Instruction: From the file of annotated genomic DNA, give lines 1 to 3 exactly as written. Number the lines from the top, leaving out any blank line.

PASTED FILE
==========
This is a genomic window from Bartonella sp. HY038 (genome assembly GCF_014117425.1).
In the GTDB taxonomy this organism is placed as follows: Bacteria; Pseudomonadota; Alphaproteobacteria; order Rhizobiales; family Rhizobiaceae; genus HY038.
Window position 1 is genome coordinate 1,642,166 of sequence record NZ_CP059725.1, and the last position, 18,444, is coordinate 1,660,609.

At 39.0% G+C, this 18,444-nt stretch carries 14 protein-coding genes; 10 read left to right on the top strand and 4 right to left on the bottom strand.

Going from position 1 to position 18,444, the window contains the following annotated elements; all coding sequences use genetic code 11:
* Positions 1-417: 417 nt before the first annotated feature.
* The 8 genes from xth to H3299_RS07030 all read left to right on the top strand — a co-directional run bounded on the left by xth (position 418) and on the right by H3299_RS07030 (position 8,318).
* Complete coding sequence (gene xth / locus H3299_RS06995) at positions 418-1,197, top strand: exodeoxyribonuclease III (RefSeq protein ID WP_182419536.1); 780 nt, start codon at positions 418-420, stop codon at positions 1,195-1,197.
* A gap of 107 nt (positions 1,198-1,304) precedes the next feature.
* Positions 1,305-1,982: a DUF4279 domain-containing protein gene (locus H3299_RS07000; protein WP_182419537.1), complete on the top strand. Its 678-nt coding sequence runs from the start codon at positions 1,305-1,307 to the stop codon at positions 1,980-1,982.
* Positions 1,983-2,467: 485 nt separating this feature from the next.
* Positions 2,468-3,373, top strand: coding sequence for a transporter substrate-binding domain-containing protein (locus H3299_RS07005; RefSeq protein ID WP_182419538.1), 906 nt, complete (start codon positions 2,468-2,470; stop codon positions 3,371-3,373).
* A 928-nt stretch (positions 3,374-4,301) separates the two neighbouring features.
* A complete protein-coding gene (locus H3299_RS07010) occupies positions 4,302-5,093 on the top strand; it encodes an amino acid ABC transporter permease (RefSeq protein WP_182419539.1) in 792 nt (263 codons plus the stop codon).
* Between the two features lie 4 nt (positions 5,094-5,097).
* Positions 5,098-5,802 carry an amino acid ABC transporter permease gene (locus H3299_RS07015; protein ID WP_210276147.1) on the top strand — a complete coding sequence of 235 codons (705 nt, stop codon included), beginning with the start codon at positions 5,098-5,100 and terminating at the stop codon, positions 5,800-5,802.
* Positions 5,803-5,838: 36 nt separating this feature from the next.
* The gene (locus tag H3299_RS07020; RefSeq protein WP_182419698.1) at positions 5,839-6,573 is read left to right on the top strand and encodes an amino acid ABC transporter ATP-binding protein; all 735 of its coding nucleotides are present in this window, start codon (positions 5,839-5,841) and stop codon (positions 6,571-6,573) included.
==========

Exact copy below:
This is a genomic window from Bartonella sp. HY038 (genome assembly GCF_014117425.1).
In the GTDB taxonomy this organism is placed as follows: Bacteria; Pseudomonadota; Alphaproteobacteria; order Rhizobiales; family Rhizobiaceae; genus HY038.
Window position 1 is genome coordinate 1,642,166 of sequence record NZ_CP059725.1, and the last position, 18,444, is coordinate 1,660,609.